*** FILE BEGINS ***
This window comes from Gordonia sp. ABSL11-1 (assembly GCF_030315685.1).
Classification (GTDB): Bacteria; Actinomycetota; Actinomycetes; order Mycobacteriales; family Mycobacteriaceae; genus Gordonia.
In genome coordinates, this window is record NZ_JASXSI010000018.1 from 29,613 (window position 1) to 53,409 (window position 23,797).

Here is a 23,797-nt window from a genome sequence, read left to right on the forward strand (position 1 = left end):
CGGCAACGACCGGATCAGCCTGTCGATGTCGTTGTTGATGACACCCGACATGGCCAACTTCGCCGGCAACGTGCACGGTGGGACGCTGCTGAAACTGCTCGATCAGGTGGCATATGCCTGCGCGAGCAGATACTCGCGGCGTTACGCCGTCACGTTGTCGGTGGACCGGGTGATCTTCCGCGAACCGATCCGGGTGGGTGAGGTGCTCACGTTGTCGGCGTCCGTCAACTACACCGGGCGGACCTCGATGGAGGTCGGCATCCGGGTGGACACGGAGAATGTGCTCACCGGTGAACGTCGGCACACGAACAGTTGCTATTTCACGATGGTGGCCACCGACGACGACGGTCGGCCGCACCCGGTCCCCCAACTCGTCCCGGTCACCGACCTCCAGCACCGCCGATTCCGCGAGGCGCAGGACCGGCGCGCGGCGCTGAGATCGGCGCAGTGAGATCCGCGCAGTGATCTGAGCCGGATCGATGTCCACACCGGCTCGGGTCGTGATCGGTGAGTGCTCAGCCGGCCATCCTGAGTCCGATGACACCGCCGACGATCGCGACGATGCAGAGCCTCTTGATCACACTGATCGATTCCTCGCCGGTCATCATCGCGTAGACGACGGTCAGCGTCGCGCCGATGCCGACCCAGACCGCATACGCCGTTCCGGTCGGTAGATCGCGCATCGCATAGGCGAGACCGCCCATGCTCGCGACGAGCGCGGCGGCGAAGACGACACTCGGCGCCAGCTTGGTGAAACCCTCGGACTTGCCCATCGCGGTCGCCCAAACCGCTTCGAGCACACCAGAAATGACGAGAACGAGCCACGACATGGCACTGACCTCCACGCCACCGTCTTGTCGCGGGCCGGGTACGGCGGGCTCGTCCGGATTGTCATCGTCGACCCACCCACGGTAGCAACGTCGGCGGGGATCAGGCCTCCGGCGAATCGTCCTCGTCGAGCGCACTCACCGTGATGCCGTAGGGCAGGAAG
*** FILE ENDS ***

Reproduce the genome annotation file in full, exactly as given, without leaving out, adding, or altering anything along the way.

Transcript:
This window comes from Gordonia sp. ABSL11-1 (assembly GCF_030315685.1).
Classification (GTDB): Bacteria; Actinomycetota; Actinomycetes; order Mycobacteriales; family Mycobacteriaceae; genus Gordonia.
In genome coordinates, this window is record NZ_JASXSI010000018.1 from 29,613 (window position 1) to 53,409 (window position 23,797).

Here is a 23,797-nt window from a genome sequence, read left to right on the forward strand (position 1 = left end):
CGGCAACGACCGGATCAGCCTGTCGATGTCGTTGTTGATGACACCCGACATGGCCAACTTCGCCGGCAACGTGCACGGTGGGACGCTGCTGAAACTGCTCGATCAGGTGGCATATGCCTGCGCGAGCAGATACTCGCGGCGTTACGCCGTCACGTTGTCGGTGGACCGGGTGATCTTCCGCGAACCGATCCGGGTGGGTGAGGTGCTCACGTTGTCGGCGTCCGTCAACTACACCGGGCGGACCTCGATGGAGGTCGGCATCCGGGTGGACACGGAGAATGTGCTCACCGGTGAACGTCGGCACACGAACAGTTGCTATTTCACGATGGTGGCCACCGACGACGACGGTCGGCCGCACCCGGTCCCCCAACTCGTCCCGGTCACCGACCTCCAGCACCGCCGATTCCGCGAGGCGCAGGACCGGCGCGCGGCGCTGAGATCGGCGCAGTGAGATCCGCGCAGTGATCTGAGCCGGATCGATGTCCACACCGGCTCGGGTCGTGATCGGTGAGTGCTCAGCCGGCCATCCTGAGTCCGATGACACCGCCGACGATCGCGACGATGCAGAGCCTCTTGATCACACTGATCGATTCCTCGCCGGTCATCATCGCGTAGACGACGGTCAGCGTCGCGCCGATGCCGACCCAGACCGCATACGCCGTTCCGGTCGGTAGATCGCGCATCGCATAGGCGAGACCGCCCATGCTCGCGACGAGCGCGGCGGCGAAGACGACACTCGGCGCCAGCTTGGTGAAACCCTCGGACTTGCCCATCGCGGTCGCCCAAACCGCTTCGAGCACACCAGAAATGACGAGAACGAGCCACGACATGGCACTGACCTCCACGCCACCGTCTTGTCGCGGGCCGGGTACGGCGGGCTCGTCCGGATTGTCATCGTCGACCCACCCACGGTAGCAACGTCGGCGGGGATCAGGCCTCCGGCGAATCGTCCTCGTCGAGCGCACTCACCGTGATGCCGTAGGGCAGGAAG